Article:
Industries, which is grappling with corporate governance issues, cleared the air on investor concerns on Tuesday as it beat Street estimates, posting a fourfold rise in net profit in the December quarter to Rs 1,241.85 crore from Rs 321.57 crore in the corresponding quarter last fiscal year. This came on the back of 16 per cent growth in revenue.
The company may also spend more on research and development (R&D) next year owing to clinical trials for new indications of its recently launched product Ilumya and others.
Speaking to investors in a Q3 earnings call, Shanghvi said the firm already responded to these two queries and does not have any update to share. Shanghvi also tried to clear the air about whether AML benefited in the past at the cost of Sun Pharma’s minority shareholders.
“AML’s financials are available in public domain and makes an earnings before interest tax depreciation and amortisation (Ebitda) margin of only 1.4 per cent from Sun Pharma
for distributing its products in India. Net margins are less than 0.4 per cent. This actually includes dividend income that it receives for its equity holding in Sun Pharma.
So, actually, the net margin is even lower than 0.4 per cent,” he added.
Given this low margin and the size of Sun Pharma’s domestic formulations business, AML had been operating on extremely tight working capital requiring Sun Pharma
to fund AML from time to time, the MD said. “I would like to reassure investors that at no point Sun Pharma
shareholders have been disadvantaged due to transactions with AML,” he added.
Last month, the company said its domestic formulations distribution would be transferred from AML, the current distributor and a related party, to a wholly-owned subsidiary of Sun Pharma
by the first quarter of the next financial year. Shanghvi on Tuesday reiterated the same, saying that it would be done by Q1FY20.
In January, seeking to ease investor concerns, the embattled drug major had announced plans to unwind loans worth Rs 2,238 crore given to a Dubai-based company Atlas Global. The company’s consolidated balance sheet had receivables of Rs 2,238 crore from a non-related party. Sun had said this was due to Atlas assuming damages on account of supply constraints from its Halol facility in Gujarat that had been impacted by US Food and Drug Administration’s (FDA’s) issues since September 2014.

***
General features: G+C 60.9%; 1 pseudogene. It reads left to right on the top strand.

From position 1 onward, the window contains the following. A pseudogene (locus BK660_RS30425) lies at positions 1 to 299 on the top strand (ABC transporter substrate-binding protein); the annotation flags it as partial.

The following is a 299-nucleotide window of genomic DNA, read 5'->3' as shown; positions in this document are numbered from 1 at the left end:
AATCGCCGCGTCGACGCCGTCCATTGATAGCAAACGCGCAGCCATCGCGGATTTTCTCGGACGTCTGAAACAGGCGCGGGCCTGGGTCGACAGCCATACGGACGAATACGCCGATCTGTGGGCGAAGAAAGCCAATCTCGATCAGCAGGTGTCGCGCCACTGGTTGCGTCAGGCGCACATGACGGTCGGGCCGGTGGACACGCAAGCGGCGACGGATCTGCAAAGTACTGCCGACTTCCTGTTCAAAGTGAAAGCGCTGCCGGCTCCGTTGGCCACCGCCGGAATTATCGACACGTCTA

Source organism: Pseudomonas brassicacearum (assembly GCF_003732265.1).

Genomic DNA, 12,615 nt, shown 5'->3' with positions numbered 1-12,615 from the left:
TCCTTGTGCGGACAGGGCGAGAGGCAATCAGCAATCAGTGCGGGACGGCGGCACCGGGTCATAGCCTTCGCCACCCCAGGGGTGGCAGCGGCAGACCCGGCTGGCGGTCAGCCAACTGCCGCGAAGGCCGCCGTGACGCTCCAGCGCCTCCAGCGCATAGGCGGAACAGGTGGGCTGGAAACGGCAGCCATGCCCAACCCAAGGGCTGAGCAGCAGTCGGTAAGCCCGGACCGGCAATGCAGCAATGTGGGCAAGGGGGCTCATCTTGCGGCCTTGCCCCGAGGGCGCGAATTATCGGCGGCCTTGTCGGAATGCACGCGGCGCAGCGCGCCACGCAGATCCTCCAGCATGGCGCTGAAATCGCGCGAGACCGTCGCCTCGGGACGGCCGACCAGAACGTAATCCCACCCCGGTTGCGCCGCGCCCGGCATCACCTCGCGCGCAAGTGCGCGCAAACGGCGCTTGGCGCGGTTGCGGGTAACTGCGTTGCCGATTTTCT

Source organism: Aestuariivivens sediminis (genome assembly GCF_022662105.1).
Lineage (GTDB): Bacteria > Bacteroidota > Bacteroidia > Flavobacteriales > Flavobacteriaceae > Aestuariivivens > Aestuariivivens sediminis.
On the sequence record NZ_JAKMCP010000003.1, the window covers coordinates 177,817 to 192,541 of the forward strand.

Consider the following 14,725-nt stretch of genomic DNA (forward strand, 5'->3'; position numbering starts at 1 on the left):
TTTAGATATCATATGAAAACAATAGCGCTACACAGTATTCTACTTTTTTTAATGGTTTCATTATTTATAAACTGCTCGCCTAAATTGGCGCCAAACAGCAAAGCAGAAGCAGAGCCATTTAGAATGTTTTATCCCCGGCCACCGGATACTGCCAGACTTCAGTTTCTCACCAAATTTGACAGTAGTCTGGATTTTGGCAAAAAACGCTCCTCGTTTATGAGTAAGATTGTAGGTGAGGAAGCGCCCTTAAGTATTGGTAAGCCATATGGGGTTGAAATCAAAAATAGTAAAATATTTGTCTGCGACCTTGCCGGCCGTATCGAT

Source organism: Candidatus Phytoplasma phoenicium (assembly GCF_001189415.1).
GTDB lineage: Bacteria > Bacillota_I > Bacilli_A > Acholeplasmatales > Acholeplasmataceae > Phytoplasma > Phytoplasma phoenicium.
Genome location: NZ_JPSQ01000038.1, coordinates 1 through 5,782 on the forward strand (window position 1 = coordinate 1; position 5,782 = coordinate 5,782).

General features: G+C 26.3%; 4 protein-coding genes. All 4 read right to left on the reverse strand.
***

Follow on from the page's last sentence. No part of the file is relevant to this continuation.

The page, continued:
On Tuesday, in an attempt to allay investor concerns, Shanghvi clarified that Sun Pharma
had entered into the transaction with Atlas Global Trading to conserve cash so as to have flexibility to undertake mergers and acquisitions in the speciality space.
had given loan to Atlas on two occasions. First time a loan was given in FY15 to enable Atlas consummate transaction it had entered into with Sun as Atlas needed some time to raise the $400 million from the debt market. This temporary loan was duly repaid in FY16 after Atlas' fundraising from global banks,” he said.
“The second time that Sun funded Atlas with a loan of Rs 300 million was during FY18. This was as per the supply terms and conditions since we were unable to fulfill supply obligations towards Atlas due to good manufacturing practice issues at Halol,” the MD added.
The unwinding of the Atlas transaction would result in the assignment of this supply contract to one of the wholly owned subsidiaries.
“Hence in our consolidated financials for FY19, the $300 million loan will get squared off against our unfulfilled supply obligations,” Shanghvi clarified.